China's Foreign Ministry urged the United States to stop "unreasonable suppression" of Chinese companies, including Huawei, and to lift an arrest warrant against Meng.

In this July 4, 2018, file photo, the Huawei logo is seen at a Huawei store at a shopping mall in Beijing.
In this July 4, 2018, file photo, the Huawei logo is seen at a Huawei store at a shopping mall in Beijing. (AP Archive)

The US Justice Department unsealed two indictments on Monday against China's Huawei Technologies, several of its subsidiaries and its chief financial officer Meng Wanzhou, in a pair of cases accusing the company of everything from bank and wire fraud to obstructing justice and conspiring to steal trade secrets from T-Mobile US.

The charges add to pressure on Huawei, the world's biggest telecommunications equipment maker, from the US government, which is trying to prevent American companies from buying Huawei routers and switches and pressing allies to do the same.

Chinese tech giant Huawei denied in statement it committed any of the violations cited in US indictment of company.

Meng Wanzhou, who denies the allegations against her, was arrested in Canada last month. The US is seeking to extradite her, alleging she committed fraud by misleading banks about Huawei's business dealings in Iran.

China expressed serious concern after the United States announced criminal charges against Huawei Technologies Co Ltd and its chief financial officer, Meng Wanzhou, for allegedly conspiring to violate US sanctions on Iran.

China's Foreign Ministry urged the United States to stop "unreasonable suppression" of Chinese companies, including Huawei, and to lift an arrest warrant against Meng.

Beijing would resolutely protect the lawful interests of Chinese companies, the ministry said in a statement.

The US government's indictments against Huawei Technologies Co Ltd are "unfair and immoral," Wen Ku, a senior information and communications officer at China's Ministry of Industry and Information Technology said.

Trade Tensions

US Treasury Secretary Steven Mnuchin said on Monday the United States expects significant progress this week in trade talks with Chinese Vice Premier Liu He, but the two sides will be tackling "complicated issues", including how to enforce any deal.

The talks, scheduled for Wednesday and Thursday in Washington, will include a meeting between Liu and US President Donald Trump and take place amid worsening tensions between the world's two largest economies.

The US Justice Department on Monday unsealed indictments against China's top telecommunications equipment maker, Huawei Technologies Co, accusing it of bank and wire fraud to evade Iran sanctions and conspiring to steal trade secrets from T-Mobile US Inc.

China, meanwhile, formally challenged US tariffs on Chinese goods in the World Trade Organization's dispute settlement system, calling the duties a "blatant breach" of Washington's WTO obligations.

US Commerce Secretary Wilbur Ross insisted at a news conference that the Huawei indictments are "law enforcement actions and are wholly separate from our trade negotiations with China."

The Huawei indictment came as a Chinese delegation including Liu and Vice Commerce Minister Wang Shouwen was already in Washington preparing for the talks, a person familiar with the discussions said.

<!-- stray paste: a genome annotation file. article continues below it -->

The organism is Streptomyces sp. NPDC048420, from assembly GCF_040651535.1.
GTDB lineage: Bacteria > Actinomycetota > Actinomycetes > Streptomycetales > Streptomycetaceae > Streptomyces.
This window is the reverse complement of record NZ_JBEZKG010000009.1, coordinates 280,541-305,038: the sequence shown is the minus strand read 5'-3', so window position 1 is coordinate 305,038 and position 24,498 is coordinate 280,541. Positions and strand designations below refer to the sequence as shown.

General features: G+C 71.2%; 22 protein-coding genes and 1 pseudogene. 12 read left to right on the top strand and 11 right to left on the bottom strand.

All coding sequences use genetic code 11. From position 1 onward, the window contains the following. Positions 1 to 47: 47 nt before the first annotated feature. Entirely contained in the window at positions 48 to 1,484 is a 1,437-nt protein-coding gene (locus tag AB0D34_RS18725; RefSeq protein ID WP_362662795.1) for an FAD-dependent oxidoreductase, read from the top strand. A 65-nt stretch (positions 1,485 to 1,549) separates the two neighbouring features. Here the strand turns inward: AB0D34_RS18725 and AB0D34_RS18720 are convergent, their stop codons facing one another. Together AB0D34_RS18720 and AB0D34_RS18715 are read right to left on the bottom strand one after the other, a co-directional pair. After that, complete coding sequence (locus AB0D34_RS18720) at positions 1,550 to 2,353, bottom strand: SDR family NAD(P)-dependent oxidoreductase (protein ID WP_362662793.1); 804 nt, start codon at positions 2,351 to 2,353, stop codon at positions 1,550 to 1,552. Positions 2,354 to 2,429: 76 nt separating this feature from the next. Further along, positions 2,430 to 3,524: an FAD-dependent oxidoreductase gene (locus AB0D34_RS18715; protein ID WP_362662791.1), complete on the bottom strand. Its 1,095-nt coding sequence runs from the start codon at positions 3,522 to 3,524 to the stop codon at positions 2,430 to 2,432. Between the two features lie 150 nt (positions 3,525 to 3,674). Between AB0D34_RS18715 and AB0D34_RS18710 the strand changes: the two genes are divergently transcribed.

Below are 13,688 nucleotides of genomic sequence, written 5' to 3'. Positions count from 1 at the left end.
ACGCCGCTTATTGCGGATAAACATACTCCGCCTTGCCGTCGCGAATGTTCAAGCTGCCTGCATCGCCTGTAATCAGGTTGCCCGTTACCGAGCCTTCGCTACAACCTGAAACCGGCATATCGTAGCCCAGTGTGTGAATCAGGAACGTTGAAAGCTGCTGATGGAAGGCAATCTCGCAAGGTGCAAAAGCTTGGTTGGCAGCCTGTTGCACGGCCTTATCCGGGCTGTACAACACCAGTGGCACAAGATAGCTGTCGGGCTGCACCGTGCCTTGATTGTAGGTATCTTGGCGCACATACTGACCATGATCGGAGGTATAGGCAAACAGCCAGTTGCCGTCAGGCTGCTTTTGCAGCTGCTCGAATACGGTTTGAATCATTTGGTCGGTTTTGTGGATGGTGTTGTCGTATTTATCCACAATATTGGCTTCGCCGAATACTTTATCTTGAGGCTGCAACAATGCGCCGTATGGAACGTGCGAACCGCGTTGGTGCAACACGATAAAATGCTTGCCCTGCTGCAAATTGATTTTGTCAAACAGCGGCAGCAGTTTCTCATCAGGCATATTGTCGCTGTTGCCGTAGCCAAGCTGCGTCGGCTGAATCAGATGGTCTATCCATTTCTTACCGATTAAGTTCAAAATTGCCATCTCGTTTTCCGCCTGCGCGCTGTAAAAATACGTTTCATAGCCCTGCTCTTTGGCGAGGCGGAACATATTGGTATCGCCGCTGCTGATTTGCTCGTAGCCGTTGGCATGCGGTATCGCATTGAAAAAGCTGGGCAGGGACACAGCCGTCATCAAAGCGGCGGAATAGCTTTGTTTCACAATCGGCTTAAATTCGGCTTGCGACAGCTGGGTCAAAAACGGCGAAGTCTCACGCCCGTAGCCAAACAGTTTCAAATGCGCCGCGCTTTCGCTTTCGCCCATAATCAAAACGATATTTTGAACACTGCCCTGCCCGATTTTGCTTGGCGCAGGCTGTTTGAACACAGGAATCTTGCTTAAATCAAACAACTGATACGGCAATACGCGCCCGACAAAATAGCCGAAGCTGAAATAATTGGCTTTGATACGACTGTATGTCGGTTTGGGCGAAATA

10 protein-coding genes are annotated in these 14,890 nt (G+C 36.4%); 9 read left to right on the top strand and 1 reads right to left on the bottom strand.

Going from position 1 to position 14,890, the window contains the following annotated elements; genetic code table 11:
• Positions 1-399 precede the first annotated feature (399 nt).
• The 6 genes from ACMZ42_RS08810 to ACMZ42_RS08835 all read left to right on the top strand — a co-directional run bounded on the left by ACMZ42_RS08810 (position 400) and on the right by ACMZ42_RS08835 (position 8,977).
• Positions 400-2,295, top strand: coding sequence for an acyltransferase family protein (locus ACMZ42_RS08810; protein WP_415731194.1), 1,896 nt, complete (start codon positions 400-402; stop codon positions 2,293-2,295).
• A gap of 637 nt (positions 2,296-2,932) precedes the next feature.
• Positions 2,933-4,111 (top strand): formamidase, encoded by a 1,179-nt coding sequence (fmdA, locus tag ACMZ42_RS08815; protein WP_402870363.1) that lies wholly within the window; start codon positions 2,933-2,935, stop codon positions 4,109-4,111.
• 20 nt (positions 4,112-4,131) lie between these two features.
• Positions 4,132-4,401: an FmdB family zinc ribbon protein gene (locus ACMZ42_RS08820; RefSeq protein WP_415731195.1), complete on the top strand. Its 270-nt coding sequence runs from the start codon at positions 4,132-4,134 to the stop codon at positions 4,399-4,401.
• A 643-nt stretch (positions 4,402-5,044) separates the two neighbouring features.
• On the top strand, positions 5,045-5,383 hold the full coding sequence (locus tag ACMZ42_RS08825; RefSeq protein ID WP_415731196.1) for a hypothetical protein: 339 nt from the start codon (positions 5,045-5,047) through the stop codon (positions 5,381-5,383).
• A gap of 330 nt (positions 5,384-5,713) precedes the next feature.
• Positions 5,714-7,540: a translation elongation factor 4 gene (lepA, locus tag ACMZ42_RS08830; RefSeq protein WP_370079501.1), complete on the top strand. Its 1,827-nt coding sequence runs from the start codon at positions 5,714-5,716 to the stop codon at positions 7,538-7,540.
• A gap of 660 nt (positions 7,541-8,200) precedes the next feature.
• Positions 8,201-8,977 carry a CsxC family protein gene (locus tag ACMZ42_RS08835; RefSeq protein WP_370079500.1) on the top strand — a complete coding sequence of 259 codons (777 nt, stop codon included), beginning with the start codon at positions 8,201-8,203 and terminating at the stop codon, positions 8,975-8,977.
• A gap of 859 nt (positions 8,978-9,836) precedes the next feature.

Mnuchin, speaking at a White House news conference, said the two sides were trying to tackle "complicated issues," including a way to verify enforcement of China's reform progress in any deal with Beijing.

The Treasury chief, who will be among the top US officials at the negotiating table, said Chinese officials had acknowledged the need for such a verification mechanism.

"We want to make sure that when we get a deal, that deal will be enforced," Mnuchin said. "The details of how we do that are very complicated. That needs to be negotiated. But IP (intellectual property) protection, no more forced joint ventures, and enforcement are three of the most important issues on the agenda."

Reuters reported earlier this month that US officials were demanding regular reviews of China's progress on pledged trade reforms, which would maintain the threat of tariffs long term.

Mnuchin added that there had been "significant movement" in the talks so far, and there will be around 30 days for further negotiations after the meetings in Washington on Wednesday and Thursday to reach an agreement before a March 2 deadline for increasing US tariffs on Chinese goods.

Mounting concerns for both countries, including China's slowing economy and Trump's need for a political win, could prod both sides towards a "partial, interim deal," said Eswar Prasad, a Cornell University trade professor and former head of the International Monetary Fund's China department.

"There remains a vast distance separating the negotiating positions of the two sides, making a comprehensive and durable deal unlikely," Prasad said.

China is unlikely to give much ground on industrial policy and state support for industries, but it could promise to improve intellectual property protection and enforcement. However, persuading U.S. negotiators that these can be verified will be a "hard sell," Prasad added.

The White House said that US Trade Representative Robert Lighthizer would lead the talks for the American side, with participation from Mnuchin, Commerce Secretary Wilbur Ross, White House economic adviser Larry Kudlow and White House trade and manufacturing adviser Peter Navarro.

Source: Reuters